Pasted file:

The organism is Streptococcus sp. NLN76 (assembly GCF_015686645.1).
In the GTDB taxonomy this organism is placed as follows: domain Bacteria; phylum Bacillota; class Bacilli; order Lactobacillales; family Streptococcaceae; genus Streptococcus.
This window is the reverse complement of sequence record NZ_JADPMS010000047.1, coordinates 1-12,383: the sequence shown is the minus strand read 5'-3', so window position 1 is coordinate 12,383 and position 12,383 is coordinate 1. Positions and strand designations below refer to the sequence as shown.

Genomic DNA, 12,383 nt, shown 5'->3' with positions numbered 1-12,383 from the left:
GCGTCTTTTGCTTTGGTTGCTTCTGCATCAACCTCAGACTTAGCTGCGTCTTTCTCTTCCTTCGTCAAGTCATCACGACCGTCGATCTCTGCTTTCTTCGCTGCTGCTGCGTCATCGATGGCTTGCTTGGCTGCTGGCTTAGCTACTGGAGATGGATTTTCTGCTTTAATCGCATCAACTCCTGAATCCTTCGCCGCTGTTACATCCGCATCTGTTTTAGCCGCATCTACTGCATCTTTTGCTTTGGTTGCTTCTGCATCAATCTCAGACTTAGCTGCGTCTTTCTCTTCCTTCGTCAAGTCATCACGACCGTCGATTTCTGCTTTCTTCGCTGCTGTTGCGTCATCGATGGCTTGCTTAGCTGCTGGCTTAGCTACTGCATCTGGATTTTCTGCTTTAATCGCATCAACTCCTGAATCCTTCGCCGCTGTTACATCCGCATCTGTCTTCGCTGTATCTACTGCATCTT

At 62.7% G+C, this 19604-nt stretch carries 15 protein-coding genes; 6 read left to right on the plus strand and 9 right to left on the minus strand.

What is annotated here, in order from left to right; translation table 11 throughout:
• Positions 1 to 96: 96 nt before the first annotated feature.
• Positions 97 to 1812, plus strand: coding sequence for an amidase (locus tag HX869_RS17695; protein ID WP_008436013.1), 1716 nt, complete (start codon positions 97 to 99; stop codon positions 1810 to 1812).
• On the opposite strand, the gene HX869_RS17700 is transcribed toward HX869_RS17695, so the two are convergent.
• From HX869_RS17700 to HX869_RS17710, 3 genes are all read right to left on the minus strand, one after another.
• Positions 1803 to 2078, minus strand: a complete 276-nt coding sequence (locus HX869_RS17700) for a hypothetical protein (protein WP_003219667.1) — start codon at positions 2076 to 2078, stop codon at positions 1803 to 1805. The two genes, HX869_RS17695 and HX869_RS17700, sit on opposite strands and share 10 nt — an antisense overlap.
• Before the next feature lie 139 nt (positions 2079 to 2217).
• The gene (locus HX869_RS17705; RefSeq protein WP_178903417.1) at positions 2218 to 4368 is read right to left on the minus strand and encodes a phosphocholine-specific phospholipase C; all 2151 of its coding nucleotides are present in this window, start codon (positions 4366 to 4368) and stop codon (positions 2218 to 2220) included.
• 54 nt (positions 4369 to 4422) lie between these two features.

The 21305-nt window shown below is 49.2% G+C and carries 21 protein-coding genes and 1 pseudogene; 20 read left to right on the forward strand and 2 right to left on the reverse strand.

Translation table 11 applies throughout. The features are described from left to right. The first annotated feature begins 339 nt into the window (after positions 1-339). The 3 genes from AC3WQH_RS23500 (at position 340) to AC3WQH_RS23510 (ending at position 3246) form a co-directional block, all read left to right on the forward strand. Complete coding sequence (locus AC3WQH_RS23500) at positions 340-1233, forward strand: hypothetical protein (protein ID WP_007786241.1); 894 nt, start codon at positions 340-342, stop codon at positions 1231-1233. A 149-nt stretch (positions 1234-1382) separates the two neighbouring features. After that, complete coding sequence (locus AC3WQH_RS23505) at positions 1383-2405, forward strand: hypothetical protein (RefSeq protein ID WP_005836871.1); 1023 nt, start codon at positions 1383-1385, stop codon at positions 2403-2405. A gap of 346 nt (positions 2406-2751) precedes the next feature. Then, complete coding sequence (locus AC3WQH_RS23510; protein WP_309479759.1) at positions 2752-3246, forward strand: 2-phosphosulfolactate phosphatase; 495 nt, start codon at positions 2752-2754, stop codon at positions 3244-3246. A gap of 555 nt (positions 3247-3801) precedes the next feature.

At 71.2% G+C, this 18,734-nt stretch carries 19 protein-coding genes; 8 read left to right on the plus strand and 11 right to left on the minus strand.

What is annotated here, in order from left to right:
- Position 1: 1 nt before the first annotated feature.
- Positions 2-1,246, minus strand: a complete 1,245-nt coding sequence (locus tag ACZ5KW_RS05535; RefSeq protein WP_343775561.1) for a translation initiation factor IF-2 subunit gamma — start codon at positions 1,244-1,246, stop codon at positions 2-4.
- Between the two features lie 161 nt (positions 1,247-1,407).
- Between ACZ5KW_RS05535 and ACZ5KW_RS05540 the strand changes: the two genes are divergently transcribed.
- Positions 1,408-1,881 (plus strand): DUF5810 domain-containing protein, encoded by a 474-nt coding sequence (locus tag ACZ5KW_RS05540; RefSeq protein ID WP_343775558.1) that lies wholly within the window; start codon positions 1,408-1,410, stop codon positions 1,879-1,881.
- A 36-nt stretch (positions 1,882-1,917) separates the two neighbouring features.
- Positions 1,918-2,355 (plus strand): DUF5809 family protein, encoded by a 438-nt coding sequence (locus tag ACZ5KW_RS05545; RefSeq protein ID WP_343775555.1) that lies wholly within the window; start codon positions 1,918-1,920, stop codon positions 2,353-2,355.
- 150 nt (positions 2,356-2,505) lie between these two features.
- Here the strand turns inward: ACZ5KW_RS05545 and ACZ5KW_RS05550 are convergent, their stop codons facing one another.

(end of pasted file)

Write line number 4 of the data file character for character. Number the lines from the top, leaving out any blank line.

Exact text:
Genomic DNA, 12,383 nt, shown 5'->3' with positions numbered 1-12,383 from the left: